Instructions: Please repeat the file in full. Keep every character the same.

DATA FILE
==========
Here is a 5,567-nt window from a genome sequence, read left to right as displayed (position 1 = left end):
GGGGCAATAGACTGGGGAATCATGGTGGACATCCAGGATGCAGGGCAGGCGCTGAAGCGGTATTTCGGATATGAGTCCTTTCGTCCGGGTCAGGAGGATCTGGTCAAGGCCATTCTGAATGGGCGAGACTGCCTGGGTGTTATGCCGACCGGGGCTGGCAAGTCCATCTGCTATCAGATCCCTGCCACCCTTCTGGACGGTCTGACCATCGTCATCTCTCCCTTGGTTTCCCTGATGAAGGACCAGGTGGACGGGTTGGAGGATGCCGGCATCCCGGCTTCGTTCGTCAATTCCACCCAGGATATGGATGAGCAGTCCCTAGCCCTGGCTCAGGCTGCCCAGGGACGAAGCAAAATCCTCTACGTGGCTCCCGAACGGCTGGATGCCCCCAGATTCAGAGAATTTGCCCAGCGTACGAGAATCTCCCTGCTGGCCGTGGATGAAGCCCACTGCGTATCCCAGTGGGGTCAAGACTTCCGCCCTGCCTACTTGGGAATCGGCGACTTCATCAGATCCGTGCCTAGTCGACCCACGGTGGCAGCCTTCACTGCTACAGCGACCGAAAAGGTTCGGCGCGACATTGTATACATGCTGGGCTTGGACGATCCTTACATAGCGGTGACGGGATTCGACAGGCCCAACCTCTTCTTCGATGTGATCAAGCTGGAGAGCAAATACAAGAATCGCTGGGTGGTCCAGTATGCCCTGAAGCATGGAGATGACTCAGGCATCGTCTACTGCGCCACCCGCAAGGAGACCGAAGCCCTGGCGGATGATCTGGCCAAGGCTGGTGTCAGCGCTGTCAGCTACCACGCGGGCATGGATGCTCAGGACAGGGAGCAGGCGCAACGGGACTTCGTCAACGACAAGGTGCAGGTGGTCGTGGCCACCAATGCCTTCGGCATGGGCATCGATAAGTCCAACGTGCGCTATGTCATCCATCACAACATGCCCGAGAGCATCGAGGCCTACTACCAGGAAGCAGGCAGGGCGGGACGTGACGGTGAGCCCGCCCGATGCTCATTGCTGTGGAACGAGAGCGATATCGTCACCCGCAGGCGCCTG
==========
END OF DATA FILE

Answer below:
Here is a 5,567-nt window from a genome sequence, read left to right as displayed (position 1 = left end):
GGGGCAATAGACTGGGGAATCATGGTGGACATCCAGGATGCAGGGCAGGCGCTGAAGCGGTATTTCGGATATGAGTCCTTTCGTCCGGGTCAGGAGGATCTGGTCAAGGCCATTCTGAATGGGCGAGACTGCCTGGGTGTTATGCCGACCGGGGCTGGCAAGTCCATCTGCTATCAGATCCCTGCCACCCTTCTGGACGGTCTGACCATCGTCATCTCTCCCTTGGTTTCCCTGATGAAGGACCAGGTGGACGGGTTGGAGGATGCCGGCATCCCGGCTTCGTTCGTCAATTCCACCCAGGATATGGATGAGCAGTCCCTAGCCCTGGCTCAGGCTGCCCAGGGACGAAGCAAAATCCTCTACGTGGCTCCCGAACGGCTGGATGCCCCCAGATTCAGAGAATTTGCCCAGCGTACGAGAATCTCCCTGCTGGCCGTGGATGAAGCCCACTGCGTATCCCAGTGGGGTCAAGACTTCCGCCCTGCCTACTTGGGAATCGGCGACTTCATCAGATCCGTGCCTAGTCGACCCACGGTGGCAGCCTTCACTGCTACAGCGACCGAAAAGGTTCGGCGCGACATTGTATACATGCTGGGCTTGGACGATCCTTACATAGCGGTGACGGGATTCGACAGGCCCAACCTCTTCTTCGATGTGATCAAGCTGGAGAGCAAATACAAGAATCGCTGGGTGGTCCAGTATGCCCTGAAGCATGGAGATGACTCAGGCATCGTCTACTGCGCCACCCGCAAGGAGACCGAAGCCCTGGCGGATGATCTGGCCAAGGCTGGTGTCAGCGCTGTCAGCTACCACGCGGGCATGGATGCTCAGGACAGGGAGCAGGCGCAACGGGACTTCGTCAACGACAAGGTGCAGGTGGTCGTGGCCACCAATGCCTTCGGCATGGGCATCGATAAGTCCAACGTGCGCTATGTCATCCATCACAACATGCCCGAGAGCATCGAGGCCTACTACCAGGAAGCAGGCAGGGCGGGACGTGACGGTGAGCCCGCCCGATGCTCATTGCTGTGGAACGAGAGCGATATCGTCACCCGCAGGCGCCTG